lifestyle-180219894-ar-0-orzfzcwryfol.jpg
Dr. Elaine Heffner: A better way?

Dr. Elaine Heffner: A better way?

What are American parents searching for in rearing their children? Bookstores have shelves of books offering answers to those who search. The internet brings unending streams of information and advice — often contradictory — for every aspect of parenting. The search has been international with Amy Chua telling why Chinese mothers are superior to American mothers, followed by Pamela Druckerman wishing to emulate the “superior” French parents she came to know while living in France.

More recently we have “ACHTUNG BABY: An American Mom on the German Art of Raising Self-Reliant Children,” by Sara Zaskie. Living in Germany with two young children the author reports that kids walk to school by themselves, ride the subway alone, cut food with sharp knives, play without direction from parents or teachers and spend more time outdoors.

But why do parents get caught by the idea that there is a better way to raise children than the way they are doing it? The ideas that seem to surface are those that relate to independence and self-reliance. Americans have been accused of helicopter parenting, creating dependent, less resilient children. Whether true or not, the search for new or better ways to parent suggests some dissatisfaction with current results. Does a feeling prevail that our children are not turning out the way we would like?

There are several reasons for a sense of inadequacy parents sometimes feel about their method of child-rearing. Implicit is the pervasive feeling of wanting to do it perfectly. Since it is impossible to raise children without stumbling blocks, when they appear the feeling in a parent is of having done something wrong — that means imperfect. This in turn points to a second idea, that everything a child does is caused by the parent, so if something is wrong with the child it is the fault of the parent.

Much is written about supposed failings in children’s behavior which is then attributed to particular behavior on the part of parents. The various books and articles that report on child-rearing in other countries point to specific parental behavior that differs from ours, attributing supposedly better outcomes in the children to those supposedly superior parental behavior and attitudes.

This rests on the simplistic cause and effect idea that doing certain things will produce a specific outcome, leading to parents search for the “right” way to do it. But if so, what are the outcomes parents are looking for? Here we come back to the question of values. Parents have different aspirations for their children which influence their own behavior and their judgements of their children. Also, children are raised to live in a particular society and cultural values play a role in the outcomes parents seek.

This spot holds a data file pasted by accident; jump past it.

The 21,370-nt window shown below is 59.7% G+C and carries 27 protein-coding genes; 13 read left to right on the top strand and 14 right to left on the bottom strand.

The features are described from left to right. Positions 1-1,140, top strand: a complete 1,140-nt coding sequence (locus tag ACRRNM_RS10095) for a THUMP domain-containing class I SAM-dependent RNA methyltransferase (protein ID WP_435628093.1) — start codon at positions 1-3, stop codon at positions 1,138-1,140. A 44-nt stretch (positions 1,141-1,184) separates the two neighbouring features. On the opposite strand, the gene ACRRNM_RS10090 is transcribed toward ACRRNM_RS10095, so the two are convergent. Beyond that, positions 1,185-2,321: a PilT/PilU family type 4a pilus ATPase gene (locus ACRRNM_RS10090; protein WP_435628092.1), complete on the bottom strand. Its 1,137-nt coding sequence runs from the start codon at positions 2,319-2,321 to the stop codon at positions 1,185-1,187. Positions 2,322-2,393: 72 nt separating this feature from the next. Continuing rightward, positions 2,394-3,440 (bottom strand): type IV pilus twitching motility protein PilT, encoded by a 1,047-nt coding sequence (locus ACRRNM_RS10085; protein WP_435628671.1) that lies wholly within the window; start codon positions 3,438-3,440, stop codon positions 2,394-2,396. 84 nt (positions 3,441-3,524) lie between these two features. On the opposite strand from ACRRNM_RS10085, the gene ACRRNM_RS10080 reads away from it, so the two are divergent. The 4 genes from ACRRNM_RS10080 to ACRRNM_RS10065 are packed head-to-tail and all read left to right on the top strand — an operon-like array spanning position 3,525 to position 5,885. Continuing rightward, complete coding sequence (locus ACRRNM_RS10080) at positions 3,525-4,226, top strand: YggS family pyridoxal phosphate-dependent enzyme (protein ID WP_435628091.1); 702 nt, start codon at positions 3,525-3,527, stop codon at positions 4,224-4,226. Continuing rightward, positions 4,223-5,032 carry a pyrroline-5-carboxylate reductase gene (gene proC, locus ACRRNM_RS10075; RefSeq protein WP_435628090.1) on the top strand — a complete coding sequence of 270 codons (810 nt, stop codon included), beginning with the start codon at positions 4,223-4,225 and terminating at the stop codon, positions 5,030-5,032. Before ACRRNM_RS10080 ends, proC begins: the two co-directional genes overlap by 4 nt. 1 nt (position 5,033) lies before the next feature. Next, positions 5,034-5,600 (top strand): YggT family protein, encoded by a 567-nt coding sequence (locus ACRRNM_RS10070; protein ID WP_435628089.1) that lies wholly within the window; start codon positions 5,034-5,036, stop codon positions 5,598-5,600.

This is what is missing in the judgments brought back about raising children in a different country and culture. Children reflect — as do parents — the values and behavior of the whole society. Chinese, French, German children have various personality characteristics which reflect not only their parents but the society as a whole. There are aspects to their personalities other than the characteristics admired, which may be less admired.

Different cultures produce behavior characteristic of the culture as a whole. Isolating individual child-rearing methods and applying them in the search for a specific outcome ignores the less desirable outcomes that also result. The same is true for the search to produce specific outcomes in our own society.

Children are the product of their genes, family, social and cultural environment. They are total beings who only need help being who they are, which cannot be engineered through specific methods.

— Elaine Heffner, LCSW, Ed.D., has written for Parents Magazine, Fox.com, Redbook, Disney online and PBS Parents, as well as other publications. She has appeared on PBS, ABC, Fox TV and other networks. Dr. Heffner is the author of “Goodenoughmothering: The Best of the Blog,” as well as “Mothering: The Emotional Experience of Motherhood after Freud and Feminism.” She is a psychotherapist and parent educator in private practice, as well as a senior lecturer of education in psychiatry at Weill Cornell Medical College. Dr. Heffner was a co-founder and served as director of the Nursery School Treatment Center at Payne Whitney Clinic, New York Hospital. And she blogs at goodenoughmothering.com.

Share This Story